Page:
NAZARETH // In a country that describes itself as a democracy, the words are jarring: Jews should not rent homes to "gentiles".
Yet that command is contained in a religious decree issued this week by at least 50 of Israel's leading rabbis, many of whom are employed by the state as municipal religious leaders. Jews should first warn, then "ostracise" fellow Jews who do not heed the directive, the decree said.
The edict is the latest in a wave of racist declarations from influential rabbis.
In October, Shmuel Eliyahu, the chief rabbi of Safed, sent out an edict along with 17 other rabbis in the city, telling Jewish residents not to sell or rent property to members of the country's Palestinian Arab minority, who make up a fifth of Israel's 7.3 million people. His followers turned words into deeds by attacking Arab students in the city and threatening to burn down the homes of Jewish landlords renting to the students.
Similar edicts have recently come from rabbis in Tel Aviv and nearby Bnei Brak, a suburb of 150,000 mostly ultra-Orthodox Jews. They have threatened to "expose" any Jews who rent to "foreigners", an apparent reference to Arabs, migrant workers and African refugees.
The latest declaration finally spurred Prime Minister Benjamin Netanyahu to condemnation. Although his political base encompasses many of the rabbis behind these edicts, he said the rabbis' call was undemocratic and contradicted the Bible. His letter, a copy of which was obtained by the Reuters news agency, also alluded to the history of discrimination suffered by Jews themselves. "The land of Israel rejects these comments outright," Mr Netanyahu said.
However, while racism lurks on the extremist edges of most religious faiths, in Israel it is increasingly enjoying high-level sanction among the most influential sectors of the religious establishment.
The latest edict was signed by Shlomo Aviner, a spiritual leader of Israel's national-religious camp; Yosef Elyashiv, a senior ultra-Orthodox rabbi; and Avigdor Neventzal, the rabbi of Jerusalem's Old City.
Its sentiments have been echoed by Ovadia Yosef, a former chief rabbi of Israel and the spiritual leader of Shas, an important political and religious party in Mr Netanyahu's government.
"Selling to [non-Jews], even for a lot of money, is not allowed. We won't let them take control of us here," Mr Yosef said recently.
Two months ago, Mr Yosef explained the logic behind his views and those of like-minded rabbis.
"Goyim [non-Jews] were born only to serve us." Explaining why God allowed non-Jews long lives, he added: "Imagine that your donkey would die, you'd lose your income. [The donkey] is your servant. ... That's why he [the gentile] gets a long life, to work well for the Jew."
Mr Yosef's remarks against "gentiles" were greeted with respectful silence by Israeli officials and most of the media. It was left to the United States government and the New York-based Anti-Defamation League (ADL) to issue rebukes. Abraham Foxman, the ADL's head, accused the rabbi of advancing "hateful and divisive ideas".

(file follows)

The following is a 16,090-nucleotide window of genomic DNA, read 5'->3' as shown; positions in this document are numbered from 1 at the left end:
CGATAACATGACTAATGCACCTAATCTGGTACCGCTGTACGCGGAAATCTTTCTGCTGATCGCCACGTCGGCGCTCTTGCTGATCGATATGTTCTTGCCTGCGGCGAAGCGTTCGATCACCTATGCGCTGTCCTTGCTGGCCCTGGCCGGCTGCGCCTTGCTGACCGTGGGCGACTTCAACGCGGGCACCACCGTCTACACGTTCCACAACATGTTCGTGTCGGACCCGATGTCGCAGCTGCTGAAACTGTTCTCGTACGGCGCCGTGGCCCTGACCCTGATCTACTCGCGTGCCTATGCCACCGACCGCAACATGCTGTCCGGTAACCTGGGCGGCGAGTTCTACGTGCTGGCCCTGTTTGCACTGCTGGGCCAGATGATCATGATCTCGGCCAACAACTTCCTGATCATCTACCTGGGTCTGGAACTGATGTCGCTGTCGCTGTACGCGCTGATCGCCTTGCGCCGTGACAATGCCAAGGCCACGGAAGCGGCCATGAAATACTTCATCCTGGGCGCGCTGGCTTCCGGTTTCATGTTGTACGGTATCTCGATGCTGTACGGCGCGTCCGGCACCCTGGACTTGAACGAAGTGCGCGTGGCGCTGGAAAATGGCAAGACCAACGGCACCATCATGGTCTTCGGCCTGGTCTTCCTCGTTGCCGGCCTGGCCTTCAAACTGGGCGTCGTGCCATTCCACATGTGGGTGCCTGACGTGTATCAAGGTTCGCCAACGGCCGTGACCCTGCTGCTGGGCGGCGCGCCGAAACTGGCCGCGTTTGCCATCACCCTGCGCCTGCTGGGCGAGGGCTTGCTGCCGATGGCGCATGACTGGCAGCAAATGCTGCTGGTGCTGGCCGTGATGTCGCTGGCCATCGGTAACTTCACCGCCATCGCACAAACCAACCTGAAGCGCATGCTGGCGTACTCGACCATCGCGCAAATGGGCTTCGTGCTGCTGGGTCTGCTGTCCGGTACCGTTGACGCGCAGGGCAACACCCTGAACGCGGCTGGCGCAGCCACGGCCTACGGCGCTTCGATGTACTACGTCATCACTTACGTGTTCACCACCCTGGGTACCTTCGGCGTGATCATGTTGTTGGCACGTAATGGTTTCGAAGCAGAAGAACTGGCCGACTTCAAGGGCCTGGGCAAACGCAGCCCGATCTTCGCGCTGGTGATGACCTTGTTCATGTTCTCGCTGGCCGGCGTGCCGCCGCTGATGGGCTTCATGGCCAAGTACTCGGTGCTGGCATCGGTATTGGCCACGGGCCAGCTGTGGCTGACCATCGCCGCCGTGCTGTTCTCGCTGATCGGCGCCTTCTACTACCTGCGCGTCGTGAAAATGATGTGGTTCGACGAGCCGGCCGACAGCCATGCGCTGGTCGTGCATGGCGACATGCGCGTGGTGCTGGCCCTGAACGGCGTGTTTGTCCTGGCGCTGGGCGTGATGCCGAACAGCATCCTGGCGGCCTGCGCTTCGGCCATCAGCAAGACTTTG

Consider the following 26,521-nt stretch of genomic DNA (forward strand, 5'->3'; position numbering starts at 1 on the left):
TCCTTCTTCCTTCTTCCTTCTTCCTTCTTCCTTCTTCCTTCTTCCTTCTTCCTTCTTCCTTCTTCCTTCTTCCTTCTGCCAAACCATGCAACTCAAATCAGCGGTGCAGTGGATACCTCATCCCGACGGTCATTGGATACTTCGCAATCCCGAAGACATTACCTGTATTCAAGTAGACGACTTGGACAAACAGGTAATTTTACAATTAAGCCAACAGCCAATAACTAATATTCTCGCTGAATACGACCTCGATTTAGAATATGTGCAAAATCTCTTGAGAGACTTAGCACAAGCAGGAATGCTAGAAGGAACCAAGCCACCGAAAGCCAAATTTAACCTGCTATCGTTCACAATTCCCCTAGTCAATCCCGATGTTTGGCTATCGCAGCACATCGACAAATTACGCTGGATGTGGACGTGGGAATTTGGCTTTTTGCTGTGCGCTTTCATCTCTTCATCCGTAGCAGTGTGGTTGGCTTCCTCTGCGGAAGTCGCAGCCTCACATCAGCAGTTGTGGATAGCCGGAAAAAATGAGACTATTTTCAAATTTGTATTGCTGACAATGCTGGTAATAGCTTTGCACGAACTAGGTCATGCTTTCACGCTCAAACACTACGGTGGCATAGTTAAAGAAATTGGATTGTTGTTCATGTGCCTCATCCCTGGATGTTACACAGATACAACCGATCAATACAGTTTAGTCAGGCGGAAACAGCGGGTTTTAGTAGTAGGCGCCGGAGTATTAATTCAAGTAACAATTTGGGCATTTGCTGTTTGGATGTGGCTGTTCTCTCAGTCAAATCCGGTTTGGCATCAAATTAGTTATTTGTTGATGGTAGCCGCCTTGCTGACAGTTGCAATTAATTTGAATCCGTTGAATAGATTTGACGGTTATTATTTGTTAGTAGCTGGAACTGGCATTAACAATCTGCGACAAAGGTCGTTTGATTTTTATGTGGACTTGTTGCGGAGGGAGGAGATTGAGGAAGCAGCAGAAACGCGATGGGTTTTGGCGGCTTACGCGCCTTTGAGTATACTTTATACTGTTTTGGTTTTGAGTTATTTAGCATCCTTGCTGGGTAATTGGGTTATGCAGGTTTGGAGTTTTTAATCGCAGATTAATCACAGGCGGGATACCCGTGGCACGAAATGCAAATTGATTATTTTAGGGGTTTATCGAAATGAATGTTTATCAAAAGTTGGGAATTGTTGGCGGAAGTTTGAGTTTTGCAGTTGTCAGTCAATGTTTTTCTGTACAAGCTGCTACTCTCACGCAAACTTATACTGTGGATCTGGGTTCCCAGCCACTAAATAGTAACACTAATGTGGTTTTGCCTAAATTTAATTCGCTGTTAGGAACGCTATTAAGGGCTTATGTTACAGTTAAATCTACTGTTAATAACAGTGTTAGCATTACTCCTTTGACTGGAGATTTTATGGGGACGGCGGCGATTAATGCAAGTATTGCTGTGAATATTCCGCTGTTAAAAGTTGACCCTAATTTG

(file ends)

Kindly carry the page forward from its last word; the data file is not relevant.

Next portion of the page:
The rabbis' use of theology to support racial discrimination has been applied to more than just housing.
This summer, Yosef Elitzur and Yitzhak Shapira, who head an influential seminary in the West Bank settlement of Yitzhar, published The King's Torah, a 230-page guide to how Jews should treat non-Jews.
The two rabbis concluded that Jews were obligated to kill anyone who posed a danger, immediate or potential, to the Jewish people. They implied that all Palestinians were to be considered a threat.
Last month, Mr Shapira also backed the use of Palestinians as human shields, a war crime under the Fourth Geneva Convention and a practice that has been outlawed by Israel's Supreme Court.
Arik Ascherman, the head of Rabbis for Human Rights in Israel, said the growing extremism of the Orthodox and ultra-Orthodox religious establishment in Israel reflected the increasingly right-wing atmosphere in Israel that made the expression of ultra-nationalist views permissible.
In the current climate, moderate rabbis are reluctant to speak out against their colleagues, said Mr Ascherman. Many of these rabbis belong to the Conservative or Reform streams of Judaism, which are not officially recognised here.
"The religious sanction being given to the political right by these rabbis is dangerous. It makes their opinions seem more acceptable," he said.
Israeli prosecutors, meanwhile, have turned a blind eye to the refusal of several prominent endorsers of The King's Torah to obey a summons calling them for investigation. "Our holy Torah is not a subject for investigation or trial by flesh and blood," the rabbis said.
In all, these mostly Orthodox rabbis are growing increasingly bold in promoting their vision of a Jewish state run according to holy law, according to Zvi Barel, a commentator with the daily newspaper Haaretz.
"They and their supporters are transforming zealous fundamentalism and the shameful The King's Torah into the mainstream," Mr Barel wrote recently.
The general trend towards extremism has not happened by chance, said Sefi Rachelevsky, a prominent Israeli writer critical of the Orthodox rabbinate. Israel's public coffers pay the salaries of some of the most extremist rabbis, and the education system regularly falls under the political control of religious parties like Shas.
The rabbis exert their influence on the youngest and most impressionable too. When the new school year started in September, 52 per cent of Jewish children in first grade attended a strictly religious school.
Pupils in some of the most religious schools, Mr Rachlevsky pointed out, were taught that Jews sit above nature, which comprises four categories: "inanimate", "vegetable", "animal" and "speakers", or non-Jews, who are considered no more than talking animals.